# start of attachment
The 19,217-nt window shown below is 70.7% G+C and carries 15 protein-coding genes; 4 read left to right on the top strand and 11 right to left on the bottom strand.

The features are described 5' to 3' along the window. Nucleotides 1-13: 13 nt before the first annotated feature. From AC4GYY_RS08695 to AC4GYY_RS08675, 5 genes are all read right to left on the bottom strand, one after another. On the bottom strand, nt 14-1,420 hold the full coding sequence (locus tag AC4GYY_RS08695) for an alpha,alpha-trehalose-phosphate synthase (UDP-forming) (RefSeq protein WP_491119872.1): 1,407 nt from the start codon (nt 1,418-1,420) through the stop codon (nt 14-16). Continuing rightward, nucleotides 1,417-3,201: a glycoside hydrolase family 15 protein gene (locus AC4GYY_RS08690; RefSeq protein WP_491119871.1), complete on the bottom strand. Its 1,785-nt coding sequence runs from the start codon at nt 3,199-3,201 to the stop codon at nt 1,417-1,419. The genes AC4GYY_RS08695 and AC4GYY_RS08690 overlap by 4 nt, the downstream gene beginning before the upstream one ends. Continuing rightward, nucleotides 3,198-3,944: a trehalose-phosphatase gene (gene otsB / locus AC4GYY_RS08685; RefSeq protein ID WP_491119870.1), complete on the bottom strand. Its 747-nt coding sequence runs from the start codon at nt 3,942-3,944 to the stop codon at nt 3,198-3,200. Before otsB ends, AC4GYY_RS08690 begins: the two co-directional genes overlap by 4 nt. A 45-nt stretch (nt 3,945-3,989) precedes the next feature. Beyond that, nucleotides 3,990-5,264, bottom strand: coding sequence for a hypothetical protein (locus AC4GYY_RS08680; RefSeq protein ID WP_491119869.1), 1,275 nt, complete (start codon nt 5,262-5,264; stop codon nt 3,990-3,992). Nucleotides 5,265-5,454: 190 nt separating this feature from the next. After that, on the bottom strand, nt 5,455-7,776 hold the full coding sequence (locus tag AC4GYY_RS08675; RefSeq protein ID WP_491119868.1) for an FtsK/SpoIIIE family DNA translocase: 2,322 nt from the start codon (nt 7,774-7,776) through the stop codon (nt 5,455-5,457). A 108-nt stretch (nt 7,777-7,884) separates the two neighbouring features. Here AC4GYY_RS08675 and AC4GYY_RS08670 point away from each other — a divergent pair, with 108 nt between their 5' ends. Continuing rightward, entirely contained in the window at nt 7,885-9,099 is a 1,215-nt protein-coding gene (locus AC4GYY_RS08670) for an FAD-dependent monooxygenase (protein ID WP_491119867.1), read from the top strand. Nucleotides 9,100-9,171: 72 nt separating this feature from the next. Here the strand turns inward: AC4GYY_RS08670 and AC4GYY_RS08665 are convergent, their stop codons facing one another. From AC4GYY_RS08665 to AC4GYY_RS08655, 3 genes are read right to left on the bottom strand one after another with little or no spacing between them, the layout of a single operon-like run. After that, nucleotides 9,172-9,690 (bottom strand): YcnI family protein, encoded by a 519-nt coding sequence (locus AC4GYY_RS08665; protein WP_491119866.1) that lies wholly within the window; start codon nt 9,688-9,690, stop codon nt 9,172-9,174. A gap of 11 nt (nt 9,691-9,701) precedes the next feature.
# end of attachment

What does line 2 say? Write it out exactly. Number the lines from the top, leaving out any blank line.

The features are described 5' to 3' along the window. Nucleotides 1-13: 13 nt before the first annotated feature. From AC4GYY_RS08695 to AC4GYY_RS08675, 5 genes are all read right to left on the bottom strand, one after another. On the bottom strand, nt 14-1,420 hold the full coding sequence (locus tag AC4GYY_RS08695) for an alpha,alpha-trehalose-phosphate synthase (UDP-forming) (RefSeq protein WP_491119872.1): 1,407 nt from the start codon (nt 1,418-1,420) through the stop codon (nt 14-16). Continuing rightward, nucleotides 1,417-3,201: a glycoside hydrolase family 15 protein gene (locus AC4GYY_RS08690; RefSeq protein WP_491119871.1), complete on the bottom strand. Its 1,785-nt coding sequence runs from the start codon at nt 3,199-3,201 to the stop codon at nt 1,417-1,419. The genes AC4GYY_RS08695 and AC4GYY_RS08690 overlap by 4 nt, the downstream gene beginning before the upstream one ends. Continuing rightward, nucleotides 3,198-3,944: a trehalose-phosphatase gene (gene otsB / locus AC4GYY_RS08685; RefSeq protein ID WP_491119870.1), complete on the bottom strand. Its 747-nt coding sequence runs from the start codon at nt 3,942-3,944 to the stop codon at nt 3,198-3,200. Before otsB ends, AC4GYY_RS08690 begins: the two co-directional genes overlap by 4 nt. A 45-nt stretch (nt 3,945-3,989) precedes the next feature. Beyond that, nucleotides 3,990-5,264, bottom strand: coding sequence for a hypothetical protein (locus AC4GYY_RS08680; RefSeq protein ID WP_491119869.1), 1,275 nt, complete (start codon nt 5,262-5,264; stop codon nt 3,990-3,992). Nucleotides 5,265-5,454: 190 nt separating this feature from the next. After that, on the bottom strand, nt 5,455-7,776 hold the full coding sequence (locus tag AC4GYY_RS08675; RefSeq protein ID WP_491119868.1) for an FtsK/SpoIIIE family DNA translocase: 2,322 nt from the start codon (nt 7,774-7,776) through the stop codon (nt 5,455-5,457). A 108-nt stretch (nt 7,777-7,884) separates the two neighbouring features. Here AC4GYY_RS08675 and AC4GYY_RS08670 point away from each other — a divergent pair, with 108 nt between their 5' ends. Continuing rightward, entirely contained in the window at nt 7,885-9,099 is a 1,215-nt protein-coding gene (locus AC4GYY_RS08670) for an FAD-dependent monooxygenase (protein ID WP_491119867.1), read from the top strand. Nucleotides 9,100-9,171: 72 nt separating this feature from the next. Here the strand turns inward: AC4GYY_RS08670 and AC4GYY_RS08665 are convergent, their stop codons facing one another. From AC4GYY_RS08665 to AC4GYY_RS08655, 3 genes are read right to left on the bottom strand one after another with little or no spacing between them, the layout of a single operon-like run. After that, nucleotides 9,172-9,690 (bottom strand): YcnI family protein, encoded by a 519-nt coding sequence (locus AC4GYY_RS08665; protein WP_491119866.1) that lies wholly within the window; start codon nt 9,688-9,690, stop codon nt 9,172-9,174. A gap of 11 nt (nt 9,691-9,701) precedes the next feature.